“Blessed are they who maintain justice, who constantly do what is right” Psalm 106:3
Scripture refers repeatedly to the widow and the fatherless as groups of people who are most vulnerable to oppression. Those who can't protect themselves, those who are at the mercy of others, those who have such a small voice that it is usually not heard. God is clear about the judgment that will come on the oppressor and about the vindication He will bring about for His people.
We are invited and expected as God's people to “act justly, love mercy and walk humbly with God” (Micah 6:8). We serve a God of freedom and liberation and are called to be agents of ushering in His kingdom of justice. We must be a people who speak out against the injustice we see around us and taking place in our world. It is easy to hear of suffering thousands of miles away and turn a blind eye, but we are called to pursue justice even in our own neighborhoods and towns.
Rebecca and I see so much oppression in our work on the streets. Police regularly come over to harass kids on the streets as criminals, drug dealers and general nuisances to society. While some of our friends do fit these descriptions, all face the harassments, beatings, false arrests as the result of looking a certain way. We stand up for justice we are present. We've broken up fights between teens arguing over something trivial, protected girls who were being hit and abused by their boyfriends and even intervened to stop a high mother from beating her child.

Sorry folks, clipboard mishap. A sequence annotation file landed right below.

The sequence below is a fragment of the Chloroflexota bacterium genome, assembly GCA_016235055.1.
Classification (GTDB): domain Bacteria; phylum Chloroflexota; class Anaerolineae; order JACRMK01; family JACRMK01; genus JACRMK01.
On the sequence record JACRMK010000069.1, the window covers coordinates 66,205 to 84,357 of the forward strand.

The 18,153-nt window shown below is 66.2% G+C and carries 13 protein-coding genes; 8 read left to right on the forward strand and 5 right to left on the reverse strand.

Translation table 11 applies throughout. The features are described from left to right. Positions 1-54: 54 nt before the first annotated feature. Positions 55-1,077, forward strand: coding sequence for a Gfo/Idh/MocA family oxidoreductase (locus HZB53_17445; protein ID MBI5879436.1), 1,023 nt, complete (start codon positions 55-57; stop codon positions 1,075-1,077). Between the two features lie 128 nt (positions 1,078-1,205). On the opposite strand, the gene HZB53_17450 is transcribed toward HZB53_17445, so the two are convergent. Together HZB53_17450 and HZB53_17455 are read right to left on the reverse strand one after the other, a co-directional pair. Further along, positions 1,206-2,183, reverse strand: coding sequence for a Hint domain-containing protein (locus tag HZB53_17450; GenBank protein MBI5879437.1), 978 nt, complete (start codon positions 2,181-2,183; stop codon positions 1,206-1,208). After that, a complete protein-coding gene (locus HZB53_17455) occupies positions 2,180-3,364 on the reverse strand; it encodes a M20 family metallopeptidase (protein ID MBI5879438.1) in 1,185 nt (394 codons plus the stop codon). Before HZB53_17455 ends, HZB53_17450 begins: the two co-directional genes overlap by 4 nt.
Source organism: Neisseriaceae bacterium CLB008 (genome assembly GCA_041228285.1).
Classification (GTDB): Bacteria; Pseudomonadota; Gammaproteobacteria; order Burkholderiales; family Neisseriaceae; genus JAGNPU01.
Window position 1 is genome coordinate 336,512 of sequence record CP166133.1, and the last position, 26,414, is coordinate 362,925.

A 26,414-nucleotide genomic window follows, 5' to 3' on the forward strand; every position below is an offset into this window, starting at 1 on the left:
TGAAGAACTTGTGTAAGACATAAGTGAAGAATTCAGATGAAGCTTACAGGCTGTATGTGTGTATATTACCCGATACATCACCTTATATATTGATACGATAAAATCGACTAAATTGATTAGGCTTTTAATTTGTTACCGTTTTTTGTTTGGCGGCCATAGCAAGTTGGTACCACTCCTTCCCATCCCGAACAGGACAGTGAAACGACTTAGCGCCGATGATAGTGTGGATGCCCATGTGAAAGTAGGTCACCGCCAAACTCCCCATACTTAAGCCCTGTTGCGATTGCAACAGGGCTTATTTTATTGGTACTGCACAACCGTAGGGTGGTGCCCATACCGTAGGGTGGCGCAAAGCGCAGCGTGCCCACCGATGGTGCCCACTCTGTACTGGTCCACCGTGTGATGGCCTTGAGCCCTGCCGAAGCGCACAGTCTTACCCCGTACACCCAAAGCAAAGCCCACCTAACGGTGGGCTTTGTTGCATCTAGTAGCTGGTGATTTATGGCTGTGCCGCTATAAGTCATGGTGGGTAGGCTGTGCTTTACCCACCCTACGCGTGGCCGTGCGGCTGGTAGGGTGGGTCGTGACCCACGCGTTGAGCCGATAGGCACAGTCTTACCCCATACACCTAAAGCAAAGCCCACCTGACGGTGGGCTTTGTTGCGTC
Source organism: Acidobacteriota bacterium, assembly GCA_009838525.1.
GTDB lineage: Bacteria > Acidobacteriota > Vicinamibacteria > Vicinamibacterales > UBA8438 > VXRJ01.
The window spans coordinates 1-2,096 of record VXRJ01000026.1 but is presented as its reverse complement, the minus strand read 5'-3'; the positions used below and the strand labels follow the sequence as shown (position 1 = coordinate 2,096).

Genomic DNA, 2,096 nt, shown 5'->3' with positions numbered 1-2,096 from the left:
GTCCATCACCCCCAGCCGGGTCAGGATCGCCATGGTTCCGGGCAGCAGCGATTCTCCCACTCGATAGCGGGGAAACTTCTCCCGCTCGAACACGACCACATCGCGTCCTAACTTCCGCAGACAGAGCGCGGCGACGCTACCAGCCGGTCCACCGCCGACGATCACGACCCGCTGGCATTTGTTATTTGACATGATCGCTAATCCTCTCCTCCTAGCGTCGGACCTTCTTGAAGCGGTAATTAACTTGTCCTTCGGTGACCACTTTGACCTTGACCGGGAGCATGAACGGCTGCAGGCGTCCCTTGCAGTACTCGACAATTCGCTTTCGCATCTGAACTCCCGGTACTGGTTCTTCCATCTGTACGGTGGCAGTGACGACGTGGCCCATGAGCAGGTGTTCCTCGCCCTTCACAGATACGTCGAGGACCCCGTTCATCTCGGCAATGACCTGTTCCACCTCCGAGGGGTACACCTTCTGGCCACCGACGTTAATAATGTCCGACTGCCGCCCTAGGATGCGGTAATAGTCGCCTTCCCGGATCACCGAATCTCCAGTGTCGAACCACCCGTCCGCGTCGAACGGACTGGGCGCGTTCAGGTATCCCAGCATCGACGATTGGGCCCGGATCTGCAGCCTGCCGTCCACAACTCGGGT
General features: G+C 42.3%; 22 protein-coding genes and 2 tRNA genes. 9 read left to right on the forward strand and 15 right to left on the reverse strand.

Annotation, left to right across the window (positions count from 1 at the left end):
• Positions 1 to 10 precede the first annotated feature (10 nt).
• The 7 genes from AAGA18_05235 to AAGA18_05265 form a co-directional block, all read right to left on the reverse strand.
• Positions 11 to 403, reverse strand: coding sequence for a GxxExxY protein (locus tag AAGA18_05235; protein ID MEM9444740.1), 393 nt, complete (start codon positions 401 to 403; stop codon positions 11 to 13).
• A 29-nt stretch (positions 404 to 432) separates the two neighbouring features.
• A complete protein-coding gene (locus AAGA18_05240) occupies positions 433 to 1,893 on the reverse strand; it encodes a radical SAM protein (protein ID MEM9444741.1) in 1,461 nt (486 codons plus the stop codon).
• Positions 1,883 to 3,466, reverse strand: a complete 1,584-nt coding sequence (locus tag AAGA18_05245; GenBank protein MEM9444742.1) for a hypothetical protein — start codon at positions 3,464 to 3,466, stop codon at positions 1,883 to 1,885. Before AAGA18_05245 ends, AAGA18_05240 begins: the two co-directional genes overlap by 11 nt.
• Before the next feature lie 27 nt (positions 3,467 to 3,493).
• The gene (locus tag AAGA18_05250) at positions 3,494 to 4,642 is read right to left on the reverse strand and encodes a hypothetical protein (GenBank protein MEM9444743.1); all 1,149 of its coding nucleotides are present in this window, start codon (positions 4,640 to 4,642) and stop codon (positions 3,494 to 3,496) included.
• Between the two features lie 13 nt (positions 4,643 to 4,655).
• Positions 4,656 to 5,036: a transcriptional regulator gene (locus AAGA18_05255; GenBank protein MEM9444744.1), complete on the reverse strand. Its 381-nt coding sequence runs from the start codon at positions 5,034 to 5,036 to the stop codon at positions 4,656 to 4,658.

The other day as I was in line waiting for the bus the person in front of me turned chuckled, “look at the disgrace,” pointing to a 15 year old boy sleeping on the sidewalk. I promptly informed him that the child was created by God and the “disgrace” is that more of us are not moved to acts of compassion.
The Psalmist pronounces blessing on those whom maintain justice. This doesn't mean we have to fight military junta on the other side of the globe or work in refugee camps in Africa, though we should be concerned about suffering throughout the world. We are called to see injustice in the faces of those who suffer in our towns and actively pursue transformation. Through abuses to immigrants, children in sweat shops, people living on the streets, those addicted to drugs and domestic violence we find that injustice is not so far from our lives. How will we secure justice for the poor and needy (Jeremiah 22:16)?
We look forward to being in the US during the month of June and sharing more of our hearts with you. We can't wait to see each of your faces and be refreshed and encouraged.
Rich and Rebecca Nichols